How to break out of a Turbo Frame and redirect?

stuck in a turbo frame

I want to re-render within the Turbo frame except for when I want to break out and redirect. Setting the container frame target to _top doesn’t work because it applies to every request

Requests that originate from a Turbo frame (form submits, link clicks etc) are constrained. They are expected to fetch content either for that frame, or for a frame specified in the target or data-turbo-frame attributes (e.g. <turbo-frame target: "_top">. If the response does not contain this frame, Turbo considers that to be an error and will replace your frame’s contents with a “Content missing” message.

Consider a typical form in a Rails app. The form is rendered at the :new or :edit route. There are two paths the user can take after filling out and submitting the form. Either there are validation errors that the user must fix before re-submitting, or the form submit succeeds and the user is redirected to the :show or :index route by a controller making use of the redirect_to method (with something like redirect_to things_url, notice: "Thing was successfully created")

In an app running Turbo, Turbo Drive intercepts form submissions so that it can perform them in the background and render the response on the page without doing a full reload. If our form is not wrapped in a <turbo-frame> tag, then all is well, and Turbo Drive will perform redirects to anywhere correctly.

However, if our form is wrapped in a <turbo-frame> tag, then we will run into the constraint above whenever the form submission is successful and a redirect needs to happen. On submission, Turbo will see that the response does not contain the frame that generated the request and cry “Content missing”. Validation errors will render correctly, because a typical Rails form renders validation errors inline with the form so that it is easy for users to see what they need to fix. Since the form is wrapped in a <turbo-frame> tag, a response containing the form (with errors) probably also has the requisite Turbo frame.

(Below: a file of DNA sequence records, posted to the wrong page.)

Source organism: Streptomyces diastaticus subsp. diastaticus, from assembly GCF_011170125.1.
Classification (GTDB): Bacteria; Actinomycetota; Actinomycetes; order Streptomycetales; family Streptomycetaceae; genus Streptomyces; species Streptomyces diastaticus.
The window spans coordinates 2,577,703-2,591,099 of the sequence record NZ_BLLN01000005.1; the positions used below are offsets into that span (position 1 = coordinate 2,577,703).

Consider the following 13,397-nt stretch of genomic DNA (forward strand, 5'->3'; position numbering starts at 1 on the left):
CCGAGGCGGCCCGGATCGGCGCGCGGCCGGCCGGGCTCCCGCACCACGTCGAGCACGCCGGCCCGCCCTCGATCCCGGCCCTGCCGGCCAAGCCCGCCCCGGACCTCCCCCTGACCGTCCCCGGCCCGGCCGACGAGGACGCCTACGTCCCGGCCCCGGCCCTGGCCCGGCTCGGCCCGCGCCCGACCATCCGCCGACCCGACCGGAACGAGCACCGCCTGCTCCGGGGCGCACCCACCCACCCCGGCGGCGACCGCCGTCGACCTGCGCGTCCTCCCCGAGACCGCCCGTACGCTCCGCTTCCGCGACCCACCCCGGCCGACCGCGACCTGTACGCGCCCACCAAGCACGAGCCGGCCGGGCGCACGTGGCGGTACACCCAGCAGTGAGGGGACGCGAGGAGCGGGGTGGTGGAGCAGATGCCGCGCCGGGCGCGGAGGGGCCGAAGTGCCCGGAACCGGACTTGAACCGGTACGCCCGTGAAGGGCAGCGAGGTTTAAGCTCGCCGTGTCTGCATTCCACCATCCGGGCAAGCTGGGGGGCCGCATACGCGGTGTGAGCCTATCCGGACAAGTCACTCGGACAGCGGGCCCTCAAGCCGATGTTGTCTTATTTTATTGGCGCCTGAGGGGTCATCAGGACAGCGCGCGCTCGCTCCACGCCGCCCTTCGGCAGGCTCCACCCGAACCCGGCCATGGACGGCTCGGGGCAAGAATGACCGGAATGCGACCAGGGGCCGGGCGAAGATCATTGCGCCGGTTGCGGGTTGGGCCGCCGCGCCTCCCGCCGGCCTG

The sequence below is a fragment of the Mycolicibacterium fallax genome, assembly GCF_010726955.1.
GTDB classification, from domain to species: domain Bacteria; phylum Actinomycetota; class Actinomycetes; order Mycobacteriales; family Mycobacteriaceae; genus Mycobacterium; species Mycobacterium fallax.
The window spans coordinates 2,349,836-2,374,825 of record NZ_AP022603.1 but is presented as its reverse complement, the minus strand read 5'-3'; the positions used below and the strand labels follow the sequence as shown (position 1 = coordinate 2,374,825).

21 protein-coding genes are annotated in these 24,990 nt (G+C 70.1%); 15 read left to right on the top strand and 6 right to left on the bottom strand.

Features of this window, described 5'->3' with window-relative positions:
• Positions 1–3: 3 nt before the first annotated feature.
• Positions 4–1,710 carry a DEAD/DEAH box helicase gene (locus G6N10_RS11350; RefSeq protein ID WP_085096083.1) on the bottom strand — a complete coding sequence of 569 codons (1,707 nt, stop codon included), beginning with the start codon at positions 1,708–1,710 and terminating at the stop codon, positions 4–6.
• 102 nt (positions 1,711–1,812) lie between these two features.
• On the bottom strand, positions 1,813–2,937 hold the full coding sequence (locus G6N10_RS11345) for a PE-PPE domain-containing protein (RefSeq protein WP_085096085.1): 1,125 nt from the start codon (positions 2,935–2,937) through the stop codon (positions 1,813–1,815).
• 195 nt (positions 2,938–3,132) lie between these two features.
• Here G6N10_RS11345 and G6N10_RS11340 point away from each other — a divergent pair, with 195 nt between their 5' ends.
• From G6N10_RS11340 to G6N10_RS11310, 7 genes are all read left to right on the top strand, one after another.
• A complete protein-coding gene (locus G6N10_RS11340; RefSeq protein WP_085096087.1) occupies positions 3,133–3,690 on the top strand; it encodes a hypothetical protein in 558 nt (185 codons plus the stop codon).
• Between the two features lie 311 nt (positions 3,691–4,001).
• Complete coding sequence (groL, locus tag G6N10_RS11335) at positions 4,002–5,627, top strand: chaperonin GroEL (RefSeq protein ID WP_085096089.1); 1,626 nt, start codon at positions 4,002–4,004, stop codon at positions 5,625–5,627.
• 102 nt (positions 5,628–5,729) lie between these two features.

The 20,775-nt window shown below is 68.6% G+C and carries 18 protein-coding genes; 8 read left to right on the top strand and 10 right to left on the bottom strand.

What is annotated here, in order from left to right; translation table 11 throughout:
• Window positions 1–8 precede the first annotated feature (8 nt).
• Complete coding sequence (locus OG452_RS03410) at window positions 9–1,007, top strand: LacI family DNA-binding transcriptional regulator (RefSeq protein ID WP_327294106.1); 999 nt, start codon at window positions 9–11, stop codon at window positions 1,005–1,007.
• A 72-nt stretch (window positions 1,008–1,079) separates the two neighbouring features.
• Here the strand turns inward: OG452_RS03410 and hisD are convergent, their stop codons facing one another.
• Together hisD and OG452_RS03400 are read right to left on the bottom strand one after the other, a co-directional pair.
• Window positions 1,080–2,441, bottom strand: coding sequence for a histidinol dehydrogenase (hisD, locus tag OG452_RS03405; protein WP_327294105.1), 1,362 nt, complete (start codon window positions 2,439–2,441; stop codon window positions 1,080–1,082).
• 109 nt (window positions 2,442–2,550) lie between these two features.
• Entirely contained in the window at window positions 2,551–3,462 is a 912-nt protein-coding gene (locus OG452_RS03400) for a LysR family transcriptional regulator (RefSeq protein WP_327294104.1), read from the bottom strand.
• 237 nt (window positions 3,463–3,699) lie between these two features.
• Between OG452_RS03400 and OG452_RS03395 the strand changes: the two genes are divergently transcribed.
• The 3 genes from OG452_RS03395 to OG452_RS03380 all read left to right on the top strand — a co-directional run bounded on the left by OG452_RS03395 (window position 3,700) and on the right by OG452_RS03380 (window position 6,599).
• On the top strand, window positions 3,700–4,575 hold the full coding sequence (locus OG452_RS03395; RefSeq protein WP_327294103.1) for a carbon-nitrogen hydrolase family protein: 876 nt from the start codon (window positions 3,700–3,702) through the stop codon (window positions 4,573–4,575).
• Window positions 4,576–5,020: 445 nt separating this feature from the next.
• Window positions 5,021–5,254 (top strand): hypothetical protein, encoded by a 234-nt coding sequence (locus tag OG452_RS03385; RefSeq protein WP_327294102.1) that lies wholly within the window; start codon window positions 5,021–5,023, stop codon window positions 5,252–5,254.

You may reasonably ask, “Why would or should I wrap a form in a <turbo-frame> and then break out of that frame?”. This is an important and interesting question, but for the purposes of this article I’m going to assume that you have a good reason for doing so. A common use-case for this is when on form submission, your app realizes that the user session is no longer valid, and needs to redirect to the login page.

You may also ask, “For the typical form described earlier, where we are redirecting to an index or show page, does it make sense to wrap it in a Turbo frame?”. In this case, the answer is a bit more straightforward - I don’t think it does. To quote the Turbo Handbook:

Frames serve a specific purpose: to compartmentalize the content and navigation for a fragment of the document. Their presence has ramifications on any <a> elements or <form> elements contained by their child content, and shouldn’t be introduced unnecessarily.

However, I do think it is a useful scenario to keep in mind to understand how Turbo frames work and how we might break out of them. So I’m going to stick with it.

So, how do we break out of a Turbo frame and redirect on a successful form submit?

At this point in time (mid 2023), Turbo does not natively support redirects “out” of a frame (when submitting forms). However, Turbo provides what are known as “escape hatches” to enable this behaviour. Let’s take a look at some of them.